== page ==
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Pediatric Airbag Injuries

[+] Author Affiliations
Anthony Sances, Jr., Srirangam Kumaresan

University of California at Santa Barbara, Santa Barbara, CA

David Daniels

Medical College of Wisconsin, Milwaukee, WI

Keith Friedman

Friedman Research, Goleta, CA

Paper No. IMECE2002-32634, pp. 399-400; 2 pages
doi:10.1115/IMECE2002-32634
From:
  • ASME 2002 International Mechanical Engineering Congress and Exposition
  • Advances in Bioengineering
  • New Orleans, Louisiana, USA, November 17–22, 2002
  • Conference Sponsors: Bioengineering Division
  • ISBN: 0-7918-3650-9 | eISBN: 0-7918-1691-5, 0-7918-1692-3, 0-7918-1693-1
  • Copyright © 2002 by ASME

abstract

The advent of airbag technology has helped to reduce the injuries to belted occupants in motor vehicles during moderate to severe frontal and near frontal crashes [1–3]. Airbags have been in use since the early 1970s. As of July 2001, airbags have saved 7224 lives including 6066 drivers and 1158 front right passengers. However, the airbag deployments at low crash severity showed higher injury probability of occupants. The majority of airbag fatalities are associated with low speed impacts with deployments. As of July 2001, the National Highway Traffic Safety Administration (NHTSA) has reported 144 fatalities and serious life threatening injuries to children due to passenger airbags [4]. It is also reported that four children died and one child sustained life-threatening injury due to a driver side airbag. The publication from Transport Canada noted that the airbags increase the overall risk of injury of children under the age of 10 by approximately 21% [5]. Although the airbags have saved many lives, they are also responsible for fatalities and serious injuries during low speed severity collision. The present study reports pediatric airbag injuries sustained during low speed crashes.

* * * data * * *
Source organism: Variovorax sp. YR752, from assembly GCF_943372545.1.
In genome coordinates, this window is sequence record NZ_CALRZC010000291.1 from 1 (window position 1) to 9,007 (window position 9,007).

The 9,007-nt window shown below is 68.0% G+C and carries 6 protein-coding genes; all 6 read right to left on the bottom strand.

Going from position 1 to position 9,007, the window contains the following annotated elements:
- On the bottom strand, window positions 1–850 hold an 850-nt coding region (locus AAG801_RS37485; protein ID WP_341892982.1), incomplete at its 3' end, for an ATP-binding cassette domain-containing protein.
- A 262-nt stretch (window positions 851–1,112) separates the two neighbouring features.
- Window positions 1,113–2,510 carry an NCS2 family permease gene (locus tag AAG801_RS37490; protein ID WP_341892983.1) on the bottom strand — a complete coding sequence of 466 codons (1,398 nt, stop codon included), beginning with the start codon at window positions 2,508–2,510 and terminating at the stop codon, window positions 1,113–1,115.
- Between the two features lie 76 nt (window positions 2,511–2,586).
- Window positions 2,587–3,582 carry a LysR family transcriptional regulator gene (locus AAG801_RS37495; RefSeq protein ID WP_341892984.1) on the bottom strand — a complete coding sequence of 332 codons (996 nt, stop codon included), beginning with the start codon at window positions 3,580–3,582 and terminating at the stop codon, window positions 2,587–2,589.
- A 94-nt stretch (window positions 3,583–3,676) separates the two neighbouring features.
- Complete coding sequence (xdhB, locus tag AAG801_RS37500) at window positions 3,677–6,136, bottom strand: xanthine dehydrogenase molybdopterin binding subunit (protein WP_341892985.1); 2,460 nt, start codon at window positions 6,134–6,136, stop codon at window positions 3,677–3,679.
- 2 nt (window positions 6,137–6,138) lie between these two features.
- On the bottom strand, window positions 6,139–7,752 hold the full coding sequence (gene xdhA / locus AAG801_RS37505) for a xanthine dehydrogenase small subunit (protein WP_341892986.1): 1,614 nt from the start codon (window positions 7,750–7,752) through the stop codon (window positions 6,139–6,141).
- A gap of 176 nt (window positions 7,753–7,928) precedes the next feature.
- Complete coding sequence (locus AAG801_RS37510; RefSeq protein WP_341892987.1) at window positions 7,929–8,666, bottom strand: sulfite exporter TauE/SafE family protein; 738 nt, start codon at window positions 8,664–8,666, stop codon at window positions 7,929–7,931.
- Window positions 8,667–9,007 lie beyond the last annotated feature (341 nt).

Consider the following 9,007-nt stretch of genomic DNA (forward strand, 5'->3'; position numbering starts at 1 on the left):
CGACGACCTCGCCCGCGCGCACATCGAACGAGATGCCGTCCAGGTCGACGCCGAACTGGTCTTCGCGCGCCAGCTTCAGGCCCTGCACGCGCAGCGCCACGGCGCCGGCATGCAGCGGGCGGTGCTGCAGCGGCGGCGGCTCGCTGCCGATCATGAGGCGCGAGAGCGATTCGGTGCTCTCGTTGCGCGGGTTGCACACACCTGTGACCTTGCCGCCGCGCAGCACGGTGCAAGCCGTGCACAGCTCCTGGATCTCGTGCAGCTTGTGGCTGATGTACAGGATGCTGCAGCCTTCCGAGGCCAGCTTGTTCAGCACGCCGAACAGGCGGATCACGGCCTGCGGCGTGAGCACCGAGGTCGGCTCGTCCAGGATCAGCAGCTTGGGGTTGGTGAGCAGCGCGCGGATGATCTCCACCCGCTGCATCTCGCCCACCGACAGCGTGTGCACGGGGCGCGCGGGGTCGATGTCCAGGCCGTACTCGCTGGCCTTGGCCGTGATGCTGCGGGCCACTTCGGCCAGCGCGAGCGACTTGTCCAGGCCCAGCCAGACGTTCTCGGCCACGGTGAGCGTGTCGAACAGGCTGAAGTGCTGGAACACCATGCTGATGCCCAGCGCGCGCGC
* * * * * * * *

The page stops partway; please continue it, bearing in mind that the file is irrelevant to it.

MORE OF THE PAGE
Copyright © 2002 by ASME
Topics: Pediatrics , Wounds , Airbags

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